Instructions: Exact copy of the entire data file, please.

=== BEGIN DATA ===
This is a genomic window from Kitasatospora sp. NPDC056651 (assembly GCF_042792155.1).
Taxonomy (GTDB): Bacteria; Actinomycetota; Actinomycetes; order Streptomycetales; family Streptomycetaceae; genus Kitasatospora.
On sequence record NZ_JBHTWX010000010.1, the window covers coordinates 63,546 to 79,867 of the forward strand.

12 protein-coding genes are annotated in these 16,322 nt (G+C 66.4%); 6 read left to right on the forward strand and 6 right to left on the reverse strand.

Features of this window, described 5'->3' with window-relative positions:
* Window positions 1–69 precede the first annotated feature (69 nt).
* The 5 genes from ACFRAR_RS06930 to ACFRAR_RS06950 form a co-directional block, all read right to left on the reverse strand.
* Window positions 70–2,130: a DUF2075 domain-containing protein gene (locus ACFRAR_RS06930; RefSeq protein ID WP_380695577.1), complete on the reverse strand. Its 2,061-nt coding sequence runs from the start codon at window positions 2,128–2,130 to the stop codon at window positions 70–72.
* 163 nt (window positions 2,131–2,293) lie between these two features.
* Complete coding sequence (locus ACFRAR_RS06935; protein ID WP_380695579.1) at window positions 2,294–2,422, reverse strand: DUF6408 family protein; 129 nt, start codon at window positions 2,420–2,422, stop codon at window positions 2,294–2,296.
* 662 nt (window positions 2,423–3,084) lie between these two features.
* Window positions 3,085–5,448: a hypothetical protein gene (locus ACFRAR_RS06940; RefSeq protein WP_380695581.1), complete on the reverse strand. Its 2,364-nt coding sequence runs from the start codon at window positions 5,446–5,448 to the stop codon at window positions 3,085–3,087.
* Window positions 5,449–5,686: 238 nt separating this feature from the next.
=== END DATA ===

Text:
This is a genomic window from Kitasatospora sp. NPDC056651 (assembly GCF_042792155.1).
Taxonomy (GTDB): Bacteria; Actinomycetota; Actinomycetes; order Streptomycetales; family Streptomycetaceae; genus Kitasatospora.
On sequence record NZ_JBHTWX010000010.1, the window covers coordinates 63,546 to 79,867 of the forward strand.

12 protein-coding genes are annotated in these 16,322 nt (G+C 66.4%); 6 read left to right on the forward strand and 6 right to left on the reverse strand.

Features of this window, described 5'->3' with window-relative positions:
* Window positions 1–69 precede the first annotated feature (69 nt).
* The 5 genes from ACFRAR_RS06930 to ACFRAR_RS06950 form a co-directional block, all read right to left on the reverse strand.
* Window positions 70–2,130: a DUF2075 domain-containing protein gene (locus ACFRAR_RS06930; RefSeq protein ID WP_380695577.1), complete on the reverse strand. Its 2,061-nt coding sequence runs from the start codon at window positions 2,128–2,130 to the stop codon at window positions 70–72.
* 163 nt (window positions 2,131–2,293) lie between these two features.
* Complete coding sequence (locus ACFRAR_RS06935; protein ID WP_380695579.1) at window positions 2,294–2,422, reverse strand: DUF6408 family protein; 129 nt, start codon at window positions 2,420–2,422, stop codon at window positions 2,294–2,296.
* 662 nt (window positions 2,423–3,084) lie between these two features.
* Window positions 3,085–5,448: a hypothetical protein gene (locus ACFRAR_RS06940; RefSeq protein WP_380695581.1), complete on the reverse strand. Its 2,364-nt coding sequence runs from the start codon at window positions 5,446–5,448 to the stop codon at window positions 3,085–3,087.
* Window positions 5,449–5,686: 238 nt separating this feature from the next.